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Originally, I wasn’t going to go to Myanmar. News of political turmoil and warnings from close friends took this country completely off my radar. But, as I was planning my trip, I realized that I’d be missing a whole lot of fascinating history and a country famed for its hospitality and beauty. So, in the first leg of my trip, I’ll be spending about 10 days in Myanmar, stopping through Yangon, Bagan, Inle Lake, and Mandalay throughout my sojourn.


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Laos was another country that was not on my radar as much as some other countries in the region, but after seeing photos of giant buddhas, shimmering temples, and bustling street markets, I knew that I wanted to really get to know this country and its mystique. My plan here is to station myself in Luang Prabang for a week or so to check out some of the nearby attractions, then to spend another week traveling around the country.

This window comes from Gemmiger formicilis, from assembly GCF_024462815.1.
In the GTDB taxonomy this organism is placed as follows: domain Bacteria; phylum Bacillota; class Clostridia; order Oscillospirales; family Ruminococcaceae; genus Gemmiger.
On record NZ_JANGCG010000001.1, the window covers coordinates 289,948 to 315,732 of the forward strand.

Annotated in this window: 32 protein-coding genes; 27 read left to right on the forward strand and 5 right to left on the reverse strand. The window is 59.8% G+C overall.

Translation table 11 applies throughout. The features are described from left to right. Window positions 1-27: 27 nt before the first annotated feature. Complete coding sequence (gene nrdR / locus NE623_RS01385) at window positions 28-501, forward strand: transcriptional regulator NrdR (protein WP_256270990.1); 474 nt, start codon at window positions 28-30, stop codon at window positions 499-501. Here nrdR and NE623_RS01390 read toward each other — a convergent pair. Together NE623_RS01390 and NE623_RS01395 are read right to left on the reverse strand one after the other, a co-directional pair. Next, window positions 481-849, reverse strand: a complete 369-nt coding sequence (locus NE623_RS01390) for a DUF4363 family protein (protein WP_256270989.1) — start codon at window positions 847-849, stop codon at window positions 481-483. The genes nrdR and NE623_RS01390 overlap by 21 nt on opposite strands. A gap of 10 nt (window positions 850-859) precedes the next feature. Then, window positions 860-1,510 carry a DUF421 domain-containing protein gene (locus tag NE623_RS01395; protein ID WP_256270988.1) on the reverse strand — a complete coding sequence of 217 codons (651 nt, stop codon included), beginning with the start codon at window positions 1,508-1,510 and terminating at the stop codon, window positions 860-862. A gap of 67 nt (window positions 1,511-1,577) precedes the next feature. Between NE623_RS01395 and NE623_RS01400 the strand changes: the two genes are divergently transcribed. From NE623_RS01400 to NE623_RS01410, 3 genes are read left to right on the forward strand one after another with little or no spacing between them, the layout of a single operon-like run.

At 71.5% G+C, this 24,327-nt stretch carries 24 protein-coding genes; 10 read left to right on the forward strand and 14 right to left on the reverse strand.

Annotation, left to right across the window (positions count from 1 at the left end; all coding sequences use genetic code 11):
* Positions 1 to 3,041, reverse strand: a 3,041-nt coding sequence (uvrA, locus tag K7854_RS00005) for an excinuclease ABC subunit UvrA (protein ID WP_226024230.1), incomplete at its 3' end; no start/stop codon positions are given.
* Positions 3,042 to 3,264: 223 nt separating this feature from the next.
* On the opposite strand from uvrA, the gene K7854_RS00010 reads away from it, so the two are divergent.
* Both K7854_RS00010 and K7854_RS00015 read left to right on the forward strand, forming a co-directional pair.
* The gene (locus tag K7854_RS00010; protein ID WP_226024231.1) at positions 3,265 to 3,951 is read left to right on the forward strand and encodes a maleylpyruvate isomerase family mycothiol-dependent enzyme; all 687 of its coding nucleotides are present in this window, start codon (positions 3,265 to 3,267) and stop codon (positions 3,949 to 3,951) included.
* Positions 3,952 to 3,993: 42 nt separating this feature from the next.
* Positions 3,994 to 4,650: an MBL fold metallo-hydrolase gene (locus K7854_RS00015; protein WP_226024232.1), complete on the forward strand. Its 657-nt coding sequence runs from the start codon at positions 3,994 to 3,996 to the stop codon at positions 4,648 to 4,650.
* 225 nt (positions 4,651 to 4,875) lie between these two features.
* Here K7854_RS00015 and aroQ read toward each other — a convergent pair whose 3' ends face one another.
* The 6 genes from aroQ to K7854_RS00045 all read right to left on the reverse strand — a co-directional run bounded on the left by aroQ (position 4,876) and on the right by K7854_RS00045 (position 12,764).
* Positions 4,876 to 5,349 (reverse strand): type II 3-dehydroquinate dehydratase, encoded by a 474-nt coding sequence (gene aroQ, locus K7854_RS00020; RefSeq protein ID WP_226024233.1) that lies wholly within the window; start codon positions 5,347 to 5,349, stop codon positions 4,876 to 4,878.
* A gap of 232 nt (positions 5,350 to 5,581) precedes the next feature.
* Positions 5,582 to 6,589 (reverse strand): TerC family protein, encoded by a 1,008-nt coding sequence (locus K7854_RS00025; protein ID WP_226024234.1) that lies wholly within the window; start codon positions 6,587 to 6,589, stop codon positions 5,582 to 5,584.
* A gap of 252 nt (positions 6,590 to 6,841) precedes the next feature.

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When in Cambodia, I plan on doing some temple-hopping and tasting some of the strange and interesting foods that the country has to offer. I only have about a week in Cambodia, so I’m hoping to tackle Siem Reap and explore the rich culture of the country before heading out. Cambodia is also famous for its odd delicacies, including bugs and weird fruits. I’m not so sure a tarantula is on my list of things to try just yet…but we’ll see if that changes.


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I’m planning on spending the longest amount of time, over 3 weeks, in Vietnam. This country is full of natural beauty, such as Halong Bay and Bian Goc Falls, as well as the busy cities like Hanoi, with their oriental architecture and regal pasts.